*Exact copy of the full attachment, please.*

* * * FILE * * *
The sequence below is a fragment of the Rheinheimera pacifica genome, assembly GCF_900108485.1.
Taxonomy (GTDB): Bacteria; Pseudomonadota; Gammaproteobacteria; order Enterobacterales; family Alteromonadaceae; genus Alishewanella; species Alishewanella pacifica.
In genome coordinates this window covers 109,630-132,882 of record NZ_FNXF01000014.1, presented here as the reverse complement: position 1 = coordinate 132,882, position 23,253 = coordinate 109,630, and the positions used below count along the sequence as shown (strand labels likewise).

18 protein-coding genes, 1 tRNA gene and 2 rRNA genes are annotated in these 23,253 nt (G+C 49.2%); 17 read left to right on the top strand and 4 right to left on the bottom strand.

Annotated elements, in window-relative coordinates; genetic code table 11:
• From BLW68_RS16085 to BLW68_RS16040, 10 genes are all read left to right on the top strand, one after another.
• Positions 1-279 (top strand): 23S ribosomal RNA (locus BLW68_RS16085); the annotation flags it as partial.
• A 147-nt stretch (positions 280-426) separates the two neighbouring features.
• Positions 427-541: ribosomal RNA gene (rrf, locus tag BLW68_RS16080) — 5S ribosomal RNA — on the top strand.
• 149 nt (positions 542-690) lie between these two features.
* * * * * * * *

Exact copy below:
The sequence below is a fragment of the Rheinheimera pacifica genome, assembly GCF_900108485.1.
Taxonomy (GTDB): Bacteria; Pseudomonadota; Gammaproteobacteria; order Enterobacterales; family Alteromonadaceae; genus Alishewanella; species Alishewanella pacifica.
In genome coordinates this window covers 109,630-132,882 of record NZ_FNXF01000014.1, presented here as the reverse complement: position 1 = coordinate 132,882, position 23,253 = coordinate 109,630, and the positions used below count along the sequence as shown (strand labels likewise).

18 protein-coding genes, 1 tRNA gene and 2 rRNA genes are annotated in these 23,253 nt (G+C 49.2%); 17 read left to right on the top strand and 4 right to left on the bottom strand.

Annotated elements, in window-relative coordinates; genetic code table 11:
• From BLW68_RS16085 to BLW68_RS16040, 10 genes are all read left to right on the top strand, one after another.
• Positions 1-279 (top strand): 23S ribosomal RNA (locus BLW68_RS16085); the annotation flags it as partial.
• A 147-nt stretch (positions 280-426) separates the two neighbouring features.
• Positions 427-541: ribosomal RNA gene (rrf, locus tag BLW68_RS16080) — 5S ribosomal RNA — on the top strand.
• 149 nt (positions 542-690) lie between these two features.